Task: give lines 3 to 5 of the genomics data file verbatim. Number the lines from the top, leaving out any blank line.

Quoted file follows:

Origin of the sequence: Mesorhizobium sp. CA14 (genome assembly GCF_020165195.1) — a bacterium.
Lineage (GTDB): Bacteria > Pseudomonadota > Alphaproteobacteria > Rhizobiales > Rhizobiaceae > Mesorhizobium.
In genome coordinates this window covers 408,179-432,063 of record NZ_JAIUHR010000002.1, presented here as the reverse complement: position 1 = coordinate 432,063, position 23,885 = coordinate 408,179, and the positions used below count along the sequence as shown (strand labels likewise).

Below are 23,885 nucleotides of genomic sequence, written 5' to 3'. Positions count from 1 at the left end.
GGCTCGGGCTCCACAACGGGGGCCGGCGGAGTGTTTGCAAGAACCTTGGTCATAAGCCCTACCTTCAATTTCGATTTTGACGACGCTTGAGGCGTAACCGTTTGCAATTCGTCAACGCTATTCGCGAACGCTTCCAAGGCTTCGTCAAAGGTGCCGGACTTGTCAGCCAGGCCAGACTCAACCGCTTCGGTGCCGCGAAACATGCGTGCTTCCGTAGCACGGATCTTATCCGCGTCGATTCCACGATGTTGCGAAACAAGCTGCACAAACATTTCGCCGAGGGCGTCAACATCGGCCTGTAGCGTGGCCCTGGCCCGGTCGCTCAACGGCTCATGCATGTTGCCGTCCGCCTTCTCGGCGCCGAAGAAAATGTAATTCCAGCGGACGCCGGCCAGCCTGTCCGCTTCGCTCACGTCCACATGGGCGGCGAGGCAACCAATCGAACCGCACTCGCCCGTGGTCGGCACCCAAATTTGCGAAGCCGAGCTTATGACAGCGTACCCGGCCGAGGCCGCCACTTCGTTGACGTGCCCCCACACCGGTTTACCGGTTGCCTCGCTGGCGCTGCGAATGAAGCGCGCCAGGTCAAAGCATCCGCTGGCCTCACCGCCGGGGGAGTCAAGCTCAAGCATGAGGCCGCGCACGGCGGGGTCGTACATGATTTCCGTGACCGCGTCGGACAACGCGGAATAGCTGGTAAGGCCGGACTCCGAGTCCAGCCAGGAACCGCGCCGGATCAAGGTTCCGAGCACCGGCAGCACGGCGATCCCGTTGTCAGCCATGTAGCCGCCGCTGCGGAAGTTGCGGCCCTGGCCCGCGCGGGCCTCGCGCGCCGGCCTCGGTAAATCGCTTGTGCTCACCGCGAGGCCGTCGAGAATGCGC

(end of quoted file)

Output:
In genome coordinates this window covers 408,179-432,063 of record NZ_JAIUHR010000002.1, presented here as the reverse complement: position 1 = coordinate 432,063, position 23,885 = coordinate 408,179, and the positions used below count along the sequence as shown (strand labels likewise).

Below are 23,885 nucleotides of genomic sequence, written 5' to 3'. Positions count from 1 at the left end.
GGCTCGGGCTCCACAACGGGGGCCGGCGGAGTGTTTGCAAGAACCTTGGTCATAAGCCCTACCTTCAATTTCGATTTTGACGACGCTTGAGGCGTAACCGTTTGCAATTCGTCAACGCTATTCGCGAACGCTTCCAAGGCTTCGTCAAAGGTGCCGGACTTGTCAGCCAGGCCAGACTCAACCGCTTCGGTGCCGCGAAACATGCGTGCTTCCGTAGCACGGATCTTATCCGCGTCGATTCCACGATGTTGCGAAACAAGCTGCACAAACATTTCGCCGAGGGCGTCAACATCGGCCTGTAGCGTGGCCCTGGCCCGGTCGCTCAACGGCTCATGCATGTTGCCGTCCGCCTTCTCGGCGCCGAAGAAAATGTAATTCCAGCGGACGCCGGCCAGCCTGTCCGCTTCGCTCACGTCCACATGGGCGGCGAGGCAACCAATCGAACCGCACTCGCCCGTGGTCGGCACCCAAATTTGCGAAGCCGAGCTTATGACAGCGTACCCGGCCGAGGCCGCCACTTCGTTGACGTGCCCCCACACCGGTTTACCGGTTGCCTCGCTGGCGCTGCGAATGAAGCGCGCCAGGTCAAAGCATCCGCTGGCCTCACCGCCGGGGGAGTCAAGCTCAAGCATGAGGCCGCGCACGGCGGGGTCGTACATGATTTCCGTGACCGCGTCGGACAACGCGGAATAGCTGGTAAGGCCGGACTCCGAGTCCAGCCAGGAACCGCGCCGGATCAAGGTTCCGAGCACCGGCAGCACGGCGATCCCGTTGTCAGCCATGTAGCCGCCGCTGCGGAAGTTGCGGCCCTGGCCCGCGCGGGCCTCGCGCGCCGGCCTCGGTAAATCGCTTGTGCTCACCGCGAGGCCGTCGAGAATGCGC